Christopher Surratt. CONTRIBUTED
Q: What are you working on musically, currently?
A: Since 2012, most of my work in the music industry has been behind the scenes as a music producer/ songwriter and A&R consulting. I have also made my way into the music publishing industry working with Veracity Entertainment, a music publishing admin company out of Atlanta.
Q: You belong to a fraternity. Tell us about it.
A: I am a member of the Dayton alumni chapter of Kappa Alpha Psi Fraternity Incorporated. This black Greek letter organization was founded January 5, 1911, on the campus of Indiana University at Bloomington. We serve as mentors in our community, and promote achievement in every field of human endeavor. The Dayton Chapter where I serve as the chapter Polemarch (president) has been around since 1946.
“Yo!!!” to the Good Brothers of Kappa Alpha Psi Fraternity Incorporated.
Q: You’re also a man of faith. How has that served you in your life?
A: I don’t know where I would be without my faith in God and certainly faith in myself. Growing up in the ’80s, we were always told that the average lifespan of a Black male was 25 years. Well, being 48, I’m walking up on five decades of living, learning, and achieving, and I account that to nothing but having faith in God and faith in my talents. And, I will use that same faith for the next 50 years.
Q: You have a daughter that’s attending a local college, am I correct?
A: Yes, I have a daughter that attends the University of Dayton, and I have a daughter that attends Northmont High School here in Englewood.
Q: What do you love about Dayton?
A: Being an Air Force brat, I always longed for a place to call home. Since 1985, Dayton has become home to me. Though I was born in Little Rock, Arkansas, whenever someone asked me where I’m from, I always said Dayton. It’s where I grew, it’s where I learned, it’s where I created lifelong friendships. It’s where I found my beautiful wife. That’s what I love about Dayton ... it’s where I found everything I needed.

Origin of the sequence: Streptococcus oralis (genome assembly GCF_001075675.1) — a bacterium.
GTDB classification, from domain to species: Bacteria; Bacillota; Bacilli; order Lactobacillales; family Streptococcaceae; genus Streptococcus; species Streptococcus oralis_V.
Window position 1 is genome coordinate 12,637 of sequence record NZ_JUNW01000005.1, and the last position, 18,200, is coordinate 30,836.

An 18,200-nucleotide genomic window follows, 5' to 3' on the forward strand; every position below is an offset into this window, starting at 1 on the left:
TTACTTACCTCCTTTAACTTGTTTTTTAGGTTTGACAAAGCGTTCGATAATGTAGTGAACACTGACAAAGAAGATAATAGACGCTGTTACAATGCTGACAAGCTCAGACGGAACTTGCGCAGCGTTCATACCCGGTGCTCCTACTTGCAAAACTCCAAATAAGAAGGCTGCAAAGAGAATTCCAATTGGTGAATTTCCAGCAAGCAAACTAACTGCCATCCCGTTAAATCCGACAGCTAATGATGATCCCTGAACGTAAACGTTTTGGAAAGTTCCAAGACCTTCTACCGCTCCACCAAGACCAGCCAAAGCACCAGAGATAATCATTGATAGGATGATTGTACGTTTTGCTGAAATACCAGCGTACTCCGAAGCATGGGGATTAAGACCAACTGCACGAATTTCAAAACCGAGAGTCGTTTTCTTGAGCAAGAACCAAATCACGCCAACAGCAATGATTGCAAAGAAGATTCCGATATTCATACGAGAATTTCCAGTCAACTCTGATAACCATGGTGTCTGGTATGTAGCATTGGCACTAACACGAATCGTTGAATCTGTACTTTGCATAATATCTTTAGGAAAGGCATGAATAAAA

Q: What advice would you give to anyone who is looking to get into the music industry. What steps should they take?
A: Entering into the music industry is hard. If you’re not ready to hear 1,000 “No’s” just to hear one “Yes,” this is not the industry for you. Make a name for yourself in the city you live in, right here in Dayton. If you can get 10 people to listen to you in Dayton, then you can get 1,000 people that will listen in Ohio. If you can get 1,000 to listen in Ohio, then you can get 10,000 across the country. But it all starts right where you are, so start there.
Q: If you had to speak some words of inspiration to your fellow Daytonians, what would you say to them?
A: It’s important to understand that a city is only as pleasant, only as good, only as lively as the people in the city. If we want Dayton to be an example to the entire country of a model city, then we must become model citizens of Dayton. We must become citizens who will live, love and learn together. The world is a big place with a lot of problems, let the Gem in the Valley shine bright enough to give the world a light in the dark.
You can contact this writer at: firstname.lastname@example.org.